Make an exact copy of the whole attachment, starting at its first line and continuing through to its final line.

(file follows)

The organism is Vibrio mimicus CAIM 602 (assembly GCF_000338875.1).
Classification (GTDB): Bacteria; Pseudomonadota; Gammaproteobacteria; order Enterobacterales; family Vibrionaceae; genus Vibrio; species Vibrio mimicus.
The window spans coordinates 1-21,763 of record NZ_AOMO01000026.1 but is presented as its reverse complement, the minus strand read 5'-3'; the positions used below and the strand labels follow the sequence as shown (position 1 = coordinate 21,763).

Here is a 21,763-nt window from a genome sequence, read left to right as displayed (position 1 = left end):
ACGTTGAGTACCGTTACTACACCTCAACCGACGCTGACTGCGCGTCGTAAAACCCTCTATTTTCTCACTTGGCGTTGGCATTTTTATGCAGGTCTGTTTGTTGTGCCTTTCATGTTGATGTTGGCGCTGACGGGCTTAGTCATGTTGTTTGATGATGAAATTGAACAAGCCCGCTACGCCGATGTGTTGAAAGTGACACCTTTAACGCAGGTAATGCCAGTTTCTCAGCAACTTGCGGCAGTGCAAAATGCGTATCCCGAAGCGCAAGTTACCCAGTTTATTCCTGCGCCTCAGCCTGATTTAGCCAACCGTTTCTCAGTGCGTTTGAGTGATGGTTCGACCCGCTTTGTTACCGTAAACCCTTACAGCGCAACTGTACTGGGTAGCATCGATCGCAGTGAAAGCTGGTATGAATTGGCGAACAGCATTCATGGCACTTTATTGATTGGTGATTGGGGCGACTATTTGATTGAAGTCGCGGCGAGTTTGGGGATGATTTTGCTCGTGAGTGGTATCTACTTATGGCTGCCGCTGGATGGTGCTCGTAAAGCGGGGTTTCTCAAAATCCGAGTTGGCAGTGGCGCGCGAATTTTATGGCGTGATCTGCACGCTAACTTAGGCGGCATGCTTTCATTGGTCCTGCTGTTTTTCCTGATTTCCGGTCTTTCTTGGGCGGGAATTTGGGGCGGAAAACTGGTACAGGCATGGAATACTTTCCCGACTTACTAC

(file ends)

The organism is Vibrio mimicus CAIM 602 (assembly GCF_000338875.1).
Classification (GTDB): Bacteria; Pseudomonadota; Gammaproteobacteria; order Enterobacterales; family Vibrionaceae; genus Vibrio; species Vibrio mimicus.
The window spans coordinates 1-21,763 of record NZ_AOMO01000026.1 but is presented as its reverse complement, the minus strand read 5'-3'; the positions used below and the strand labels follow the sequence as shown (position 1 = coordinate 21,763).

Here is a 21,763-nt window from a genome sequence, read left to right as displayed (position 1 = left end):
ACGTTGAGTACCGTTACTACACCTCAACCGACGCTGACTGCGCGTCGTAAAACCCTCTATTTTCTCACTTGGCGTTGGCATTTTTATGCAGGTCTGTTTGTTGTGCCTTTCATGTTGATGTTGGCGCTGACGGGCTTAGTCATGTTGTTTGATGATGAAATTGAACAAGCCCGCTACGCCGATGTGTTGAAAGTGACACCTTTAACGCAGGTAATGCCAGTTTCTCAGCAACTTGCGGCAGTGCAAAATGCGTATCCCGAAGCGCAAGTTACCCAGTTTATTCCTGCGCCTCAGCCTGATTTAGCCAACCGTTTCTCAGTGCGTTTGAGTGATGGTTCGACCCGCTTTGTTACCGTAAACCCTTACAGCGCAACTGTACTGGGTAGCATCGATCGCAGTGAAAGCTGGTATGAATTGGCGAACAGCATTCATGGCACTTTATTGATTGGTGATTGGGGCGACTATTTGATTGAAGTCGCGGCGAGTTTGGGGATGATTTTGCTCGTGAGTGGTATCTACTTATGGCTGCCGCTGGATGGTGCTCGTAAAGCGGGGTTTCTCAAAATCCGAGTTGGCAGTGGCGCGCGAATTTTATGGCGTGATCTGCACGCTAACTTAGGCGGCATGCTTTCATTGGTCCTGCTGTTTTTCCTGATTTCCGGTCTTTCTTGGGCGGGAATTTGGGGCGGAAAACTGGTACAGGCATGGAATACTTTCCCGACTTACTAC